Try thinking outside the box!
When it’s all said and done at the end of the day, I can say I made a difference in the world.
Does the above cliché-ridden sentence (taken from a transcript of a 2004 TV show) make you cringe? If so, join the club (whoops, another one). Although it can be hard to avoid them, I don’t like clichés. I especially dislike the fact that they seem to be proliferating – two of my current ‘unfavourites’ are wake up and smell the coffee and what’s not to like. Clichés are like prefabricated chunks of language and are often quite a lazy way of expressing an idea. Whenever I hear on a daily basis, at this moment in time, or to all intents and purposes, I wonder if the speaker has really thought about what they mean or what impression they are making.
To tweak a famous World War II saying: is your cliché really necessary?
Although the media collectively seem to be particularly prone to this ‘clichéphilia’, there are some individual journalists who care passionately about the overuse of stock phases, as this article from the online version of The Australian demonstrates.
Because clichés are increasingly bandied about, people sometimes mishear one and repeat the misheard version in writing, which is a good indication that they haven’t really thought about what they’re saying. For example, recently we’ve seen the growth of the meaningless for all intensive purposes, a mutation of for all intents and purposes.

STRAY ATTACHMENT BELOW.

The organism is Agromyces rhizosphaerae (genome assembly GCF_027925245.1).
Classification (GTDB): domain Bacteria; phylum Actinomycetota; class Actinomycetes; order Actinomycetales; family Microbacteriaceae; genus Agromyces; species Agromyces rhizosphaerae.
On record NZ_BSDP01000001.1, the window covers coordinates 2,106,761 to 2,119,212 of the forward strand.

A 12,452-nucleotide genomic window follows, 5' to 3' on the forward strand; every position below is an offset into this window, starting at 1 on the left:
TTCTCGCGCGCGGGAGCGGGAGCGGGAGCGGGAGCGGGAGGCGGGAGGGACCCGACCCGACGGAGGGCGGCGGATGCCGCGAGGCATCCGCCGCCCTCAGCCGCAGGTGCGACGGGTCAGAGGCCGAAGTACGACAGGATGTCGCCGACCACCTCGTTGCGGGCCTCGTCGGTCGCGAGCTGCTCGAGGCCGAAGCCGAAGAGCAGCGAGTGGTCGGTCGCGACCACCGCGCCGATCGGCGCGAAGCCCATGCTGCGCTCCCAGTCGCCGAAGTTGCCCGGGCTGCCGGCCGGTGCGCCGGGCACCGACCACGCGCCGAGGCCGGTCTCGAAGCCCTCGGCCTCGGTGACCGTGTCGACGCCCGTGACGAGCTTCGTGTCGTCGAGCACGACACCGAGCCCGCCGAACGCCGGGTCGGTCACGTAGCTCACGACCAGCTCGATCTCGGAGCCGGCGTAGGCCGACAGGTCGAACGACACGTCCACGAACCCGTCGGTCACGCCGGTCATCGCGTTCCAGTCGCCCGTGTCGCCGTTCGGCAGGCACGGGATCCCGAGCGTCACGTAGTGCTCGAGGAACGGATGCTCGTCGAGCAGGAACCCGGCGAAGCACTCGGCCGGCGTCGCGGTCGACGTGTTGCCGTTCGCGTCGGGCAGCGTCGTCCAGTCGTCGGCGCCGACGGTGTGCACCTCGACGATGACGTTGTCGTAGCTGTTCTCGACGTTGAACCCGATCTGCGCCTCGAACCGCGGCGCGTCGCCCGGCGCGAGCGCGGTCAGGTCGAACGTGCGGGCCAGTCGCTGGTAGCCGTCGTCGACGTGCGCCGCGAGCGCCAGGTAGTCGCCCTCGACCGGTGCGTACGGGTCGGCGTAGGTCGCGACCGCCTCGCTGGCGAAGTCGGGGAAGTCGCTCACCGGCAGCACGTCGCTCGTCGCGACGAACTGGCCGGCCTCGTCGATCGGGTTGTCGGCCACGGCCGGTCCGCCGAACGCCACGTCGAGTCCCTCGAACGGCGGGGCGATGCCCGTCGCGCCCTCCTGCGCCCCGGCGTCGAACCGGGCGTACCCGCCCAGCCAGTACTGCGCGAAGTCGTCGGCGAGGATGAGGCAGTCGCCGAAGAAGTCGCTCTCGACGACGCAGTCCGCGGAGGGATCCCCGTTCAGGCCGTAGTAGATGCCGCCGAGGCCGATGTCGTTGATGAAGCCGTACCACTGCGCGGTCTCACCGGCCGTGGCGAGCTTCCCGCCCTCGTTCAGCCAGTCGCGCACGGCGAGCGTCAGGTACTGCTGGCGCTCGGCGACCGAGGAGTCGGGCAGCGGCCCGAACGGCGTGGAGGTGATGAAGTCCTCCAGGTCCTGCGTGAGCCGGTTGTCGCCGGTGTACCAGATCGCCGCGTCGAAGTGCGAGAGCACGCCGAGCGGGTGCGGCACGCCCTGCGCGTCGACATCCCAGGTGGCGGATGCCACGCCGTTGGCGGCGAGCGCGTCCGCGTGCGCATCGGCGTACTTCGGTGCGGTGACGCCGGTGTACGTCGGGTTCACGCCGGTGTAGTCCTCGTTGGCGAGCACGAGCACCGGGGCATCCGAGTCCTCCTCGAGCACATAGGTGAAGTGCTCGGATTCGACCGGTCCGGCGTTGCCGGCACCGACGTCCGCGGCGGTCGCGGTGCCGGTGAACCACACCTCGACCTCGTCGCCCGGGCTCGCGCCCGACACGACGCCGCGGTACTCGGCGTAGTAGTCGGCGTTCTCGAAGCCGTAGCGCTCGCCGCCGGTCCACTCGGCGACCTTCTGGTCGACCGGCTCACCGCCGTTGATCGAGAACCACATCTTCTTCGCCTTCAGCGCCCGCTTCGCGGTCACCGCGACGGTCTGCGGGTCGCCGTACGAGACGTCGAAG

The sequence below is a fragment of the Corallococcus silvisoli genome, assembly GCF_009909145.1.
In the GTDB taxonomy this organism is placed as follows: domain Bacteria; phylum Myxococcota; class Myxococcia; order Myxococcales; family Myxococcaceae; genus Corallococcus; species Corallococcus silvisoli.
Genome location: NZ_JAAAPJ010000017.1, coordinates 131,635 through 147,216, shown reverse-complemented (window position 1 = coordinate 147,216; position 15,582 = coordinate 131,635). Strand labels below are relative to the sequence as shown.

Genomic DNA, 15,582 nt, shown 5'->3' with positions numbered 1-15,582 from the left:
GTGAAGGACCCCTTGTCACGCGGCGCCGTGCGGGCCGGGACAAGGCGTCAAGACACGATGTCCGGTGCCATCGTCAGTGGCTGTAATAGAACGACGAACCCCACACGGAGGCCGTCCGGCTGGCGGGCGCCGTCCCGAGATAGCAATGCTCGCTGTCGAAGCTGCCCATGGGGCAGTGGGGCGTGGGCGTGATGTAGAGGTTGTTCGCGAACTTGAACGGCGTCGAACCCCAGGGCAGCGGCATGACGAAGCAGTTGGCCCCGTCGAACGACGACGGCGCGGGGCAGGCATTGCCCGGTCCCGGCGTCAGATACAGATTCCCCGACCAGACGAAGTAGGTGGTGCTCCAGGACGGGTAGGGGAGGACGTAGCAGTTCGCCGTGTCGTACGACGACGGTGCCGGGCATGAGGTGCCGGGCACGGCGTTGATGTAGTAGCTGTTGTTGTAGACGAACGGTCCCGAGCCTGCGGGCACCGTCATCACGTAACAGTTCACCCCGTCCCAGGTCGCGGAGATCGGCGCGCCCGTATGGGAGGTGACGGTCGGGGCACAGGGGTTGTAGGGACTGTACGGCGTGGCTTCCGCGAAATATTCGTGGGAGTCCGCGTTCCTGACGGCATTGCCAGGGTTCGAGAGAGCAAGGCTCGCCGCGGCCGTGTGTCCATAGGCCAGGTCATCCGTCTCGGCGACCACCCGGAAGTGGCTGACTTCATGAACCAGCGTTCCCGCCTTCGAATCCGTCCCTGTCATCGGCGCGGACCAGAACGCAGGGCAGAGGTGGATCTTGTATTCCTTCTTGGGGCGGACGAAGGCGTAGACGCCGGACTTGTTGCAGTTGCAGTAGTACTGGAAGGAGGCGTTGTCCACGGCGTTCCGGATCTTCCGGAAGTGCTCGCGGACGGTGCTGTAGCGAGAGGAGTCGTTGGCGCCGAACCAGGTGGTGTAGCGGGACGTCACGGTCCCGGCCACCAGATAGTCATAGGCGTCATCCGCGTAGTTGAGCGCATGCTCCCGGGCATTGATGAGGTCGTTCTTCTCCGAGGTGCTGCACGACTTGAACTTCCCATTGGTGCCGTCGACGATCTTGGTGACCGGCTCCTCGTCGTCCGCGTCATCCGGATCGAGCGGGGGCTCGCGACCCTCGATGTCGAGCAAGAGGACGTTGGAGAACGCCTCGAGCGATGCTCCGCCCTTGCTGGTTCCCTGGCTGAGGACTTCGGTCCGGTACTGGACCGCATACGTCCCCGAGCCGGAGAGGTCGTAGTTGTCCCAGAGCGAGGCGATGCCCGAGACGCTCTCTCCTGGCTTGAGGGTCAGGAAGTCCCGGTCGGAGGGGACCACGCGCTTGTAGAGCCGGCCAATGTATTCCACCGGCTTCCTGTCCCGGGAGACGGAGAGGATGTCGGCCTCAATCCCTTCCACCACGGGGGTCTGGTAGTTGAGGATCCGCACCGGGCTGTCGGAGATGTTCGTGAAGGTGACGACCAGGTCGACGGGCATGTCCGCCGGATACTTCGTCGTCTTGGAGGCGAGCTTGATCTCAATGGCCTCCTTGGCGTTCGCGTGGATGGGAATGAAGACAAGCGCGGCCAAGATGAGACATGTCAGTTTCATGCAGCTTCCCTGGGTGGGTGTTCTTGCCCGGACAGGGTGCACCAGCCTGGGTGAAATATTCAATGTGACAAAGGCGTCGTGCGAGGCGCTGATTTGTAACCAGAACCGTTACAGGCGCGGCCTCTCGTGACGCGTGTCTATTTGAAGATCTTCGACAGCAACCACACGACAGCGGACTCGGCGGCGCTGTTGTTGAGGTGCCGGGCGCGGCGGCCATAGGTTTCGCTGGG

There are 35 examples of this garbled phrase on the Oxford English Corpus, a 2-billion word database of today’s English. Some of these examples appear in some rather lofty places, such as a scientific journal, where the contributors and editors really should know better. If you really have to use a cliché, then please, at the very least, try to get it right!
Declutter your language!
At Oxford, we like to promote good writing – in other words, the type of writing which gets your message across in the most straightforward way, enabling your audience to understand what you’re saying, and which doesn’t result in steam issuing from the reader’s ears when they encounter a cliché, a grammatical blunder, or some other faux pas.
Here’s our advice on clichés
The opinions and other information contained in the Oxford Dictionaries Online blog posts do not necessarily reflect the opinions or positions of OUP.
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